According to Yi et al. (2007) and Ramirez et al. (2010), remote sensing enables obtaining useful information for accompaniment and decision making in the management of agricultural cultures, once it makes possible the identification of agricultural areas and their dynamics.

Despite providing countless applications, precise links between the remote sensing variables and biophysical systems, are very complex, which Epiphanio et al. (1996) reports as great challenges in remote sensing.

The conventional image acquisition systems are expensive and hard to operate. However, Jesen et al. (2007) used a balloon system, unmanned, inflated with helium gas, and commercial cameras with filters in the visible and infrared areas, in order to minimize costs. Besides the advantage of being low cost, we highlight the easy handling and possibility of height control.

The vegetation indexes are mathematical models used to assess the vegetable coverage, which are usually correlated to some field-measured variables. These indexes can be calculated from the data of radiance, reflectance values or directly from the digital number of the images.

The hypothesis of this study is that it is possible to discriminate compacted soil areas using vegetation indexes, taking into consideration that plants may change their spectral properties in case the soil is compact.

Therefore, this work aimed to evaluate the use of vegetation indexes for discriminating areas with distinct soil compaction, obtained by different systems of soil management, for the culture of beans in different phenological phases, using a sub-orbital remote sensing system of low cost in obtaining the digital images.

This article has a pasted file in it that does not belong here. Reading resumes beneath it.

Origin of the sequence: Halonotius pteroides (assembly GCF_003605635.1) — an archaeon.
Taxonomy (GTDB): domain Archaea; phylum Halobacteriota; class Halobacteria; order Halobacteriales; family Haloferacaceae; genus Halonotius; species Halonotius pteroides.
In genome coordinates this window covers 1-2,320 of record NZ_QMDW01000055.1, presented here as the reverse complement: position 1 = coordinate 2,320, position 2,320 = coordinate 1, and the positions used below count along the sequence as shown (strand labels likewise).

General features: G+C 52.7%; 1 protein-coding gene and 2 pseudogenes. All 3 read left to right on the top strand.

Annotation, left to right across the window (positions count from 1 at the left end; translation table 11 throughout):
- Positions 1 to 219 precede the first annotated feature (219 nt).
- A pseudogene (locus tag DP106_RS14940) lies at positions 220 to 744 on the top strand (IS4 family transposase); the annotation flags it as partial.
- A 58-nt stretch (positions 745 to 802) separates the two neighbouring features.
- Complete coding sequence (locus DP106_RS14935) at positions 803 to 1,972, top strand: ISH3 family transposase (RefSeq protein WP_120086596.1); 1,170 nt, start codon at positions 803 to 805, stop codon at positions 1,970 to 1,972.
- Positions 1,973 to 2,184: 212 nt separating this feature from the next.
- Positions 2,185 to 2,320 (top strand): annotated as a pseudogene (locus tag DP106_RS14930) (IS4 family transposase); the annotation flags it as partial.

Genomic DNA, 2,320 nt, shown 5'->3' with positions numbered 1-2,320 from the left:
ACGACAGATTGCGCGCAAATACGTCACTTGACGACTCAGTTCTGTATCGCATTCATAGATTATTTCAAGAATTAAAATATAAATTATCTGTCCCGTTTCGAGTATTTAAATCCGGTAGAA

MATERIAL AND METHODS

The experiment took place at an experimental area belonging to the Department of Crop Science of the Federal University of Viçosa, located in the city of Viçosa, MG, Brazil, at 20º 45' 38" latitude South and 42º 49' 30" longitude West, at an altitude of 693 m. The soil was classified as Dystrophic Red-Yellow Argisol according to the classification of Embrapa (2006), with mean declivity of 1%.

In the experimental area, simple soil samples were collected comprised of a compound sample, in the range from 0 to 0.20 m deep. After receiving the results of the chemical and physical analysis, the recommendations were made for composting and plantation.

The treatments consisted of four soil management systems:, CP = Conventional planting, (PC = Plantio convencional), consisted of one plow and two harrowing, at a depth of 0.3 m; CM-E = minimum plantation, using a scarificator, at a depth of 0.25 m; CM-G = Minimum Plantation, using a grade crusher-leveler and DP = Direct planting ( PD = Plantio direto).